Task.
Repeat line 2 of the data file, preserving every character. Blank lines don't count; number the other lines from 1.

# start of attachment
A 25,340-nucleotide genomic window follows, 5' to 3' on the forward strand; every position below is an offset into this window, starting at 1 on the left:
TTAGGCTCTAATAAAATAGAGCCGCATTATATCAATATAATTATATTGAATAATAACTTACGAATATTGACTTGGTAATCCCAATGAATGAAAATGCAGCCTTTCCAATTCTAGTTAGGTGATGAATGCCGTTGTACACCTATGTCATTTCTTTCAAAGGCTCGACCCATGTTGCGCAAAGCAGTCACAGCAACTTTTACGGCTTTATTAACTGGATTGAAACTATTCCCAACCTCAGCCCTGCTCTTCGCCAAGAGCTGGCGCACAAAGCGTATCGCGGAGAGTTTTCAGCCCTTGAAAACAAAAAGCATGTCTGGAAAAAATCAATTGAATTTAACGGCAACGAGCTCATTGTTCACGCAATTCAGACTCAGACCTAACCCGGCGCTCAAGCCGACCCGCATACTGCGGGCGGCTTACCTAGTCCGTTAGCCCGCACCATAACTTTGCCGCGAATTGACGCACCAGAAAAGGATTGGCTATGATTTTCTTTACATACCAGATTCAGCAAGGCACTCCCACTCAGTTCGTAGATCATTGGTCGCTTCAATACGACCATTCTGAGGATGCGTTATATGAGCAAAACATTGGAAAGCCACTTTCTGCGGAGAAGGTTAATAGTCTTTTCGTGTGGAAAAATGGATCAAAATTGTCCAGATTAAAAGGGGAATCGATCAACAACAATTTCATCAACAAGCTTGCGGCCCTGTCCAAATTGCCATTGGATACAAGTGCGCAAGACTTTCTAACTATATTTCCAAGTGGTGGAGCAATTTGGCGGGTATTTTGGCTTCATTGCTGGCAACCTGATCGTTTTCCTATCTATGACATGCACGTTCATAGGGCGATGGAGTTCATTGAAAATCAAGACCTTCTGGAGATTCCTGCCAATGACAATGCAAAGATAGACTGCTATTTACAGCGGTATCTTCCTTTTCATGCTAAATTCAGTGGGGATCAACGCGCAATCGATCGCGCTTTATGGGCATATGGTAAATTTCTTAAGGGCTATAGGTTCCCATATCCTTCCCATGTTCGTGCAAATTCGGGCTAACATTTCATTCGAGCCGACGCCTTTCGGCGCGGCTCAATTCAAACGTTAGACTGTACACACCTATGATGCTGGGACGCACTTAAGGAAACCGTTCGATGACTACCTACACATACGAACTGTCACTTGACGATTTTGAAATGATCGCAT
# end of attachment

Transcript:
TTAGGCTCTAATAAAATAGAGCCGCATTATATCAATATAATTATATTGAATAATAACTTACGAATATTGACTTGGTAATCCCAATGAATGAAAATGCAGCCTTTCCAATTCTAGTTAGGTGATGAATGCCGTTGTACACCTATGTCATTTCTTTCAAAGGCTCGACCCATGTTGCGCAAAGCAGTCACAGCAACTTTTACGGCTTTATTAACTGGATTGAAACTATTCCCAACCTCAGCCCTGCTCTTCGCCAAGAGCTGGCGCACAAAGCGTATCGCGGAGAGTTTTCAGCCCTTGAAAACAAAAAGCATGTCTGGAAAAAATCAATTGAATTTAACGGCAACGAGCTCATTGTTCACGCAATTCAGACTCAGACCTAACCCGGCGCTCAAGCCGACCCGCATACTGCGGGCGGCTTACCTAGTCCGTTAGCCCGCACCATAACTTTGCCGCGAATTGACGCACCAGAAAAGGATTGGCTATGATTTTCTTTACATACCAGATTCAGCAAGGCACTCCCACTCAGTTCGTAGATCATTGGTCGCTTCAATACGACCATTCTGAGGATGCGTTATATGAGCAAAACATTGGAAAGCCACTTTCTGCGGAGAAGGTTAATAGTCTTTTCGTGTGGAAAAATGGATCAAAATTGTCCAGATTAAAAGGGGAATCGATCAACAACAATTTCATCAACAAGCTTGCGGCCCTGTCCAAATTGCCATTGGATACAAGTGCGCAAGACTTTCTAACTATATTTCCAAGTGGTGGAGCAATTTGGCGGGTATTTTGGCTTCATTGCTGGCAACCTGATCGTTTTCCTATCTATGACATGCACGTTCATAGGGCGATGGAGTTCATTGAAAATCAAGACCTTCTGGAGATTCCTGCCAATGACAATGCAAAGATAGACTGCTATTTACAGCGGTATCTTCCTTTTCATGCTAAATTCAGTGGGGATCAACGCGCAATCGATCGCGCTTTATGGGCATATGGTAAATTTCTTAAGGGCTATAGGTTCCCATATCCTTCCCATGTTCGTGCAAATTCGGGCTAACATTTCATTCGAGCCGACGCCTTTCGGCGCGGCTCAATTCAAACGTTAGACTGTACACACCTATGATGCTGGGACGCACTTAAGGAAACCGTTCGATGACTACCTACACATACGAACTGTCACTTGACGATTTTGAAATGATCGCAT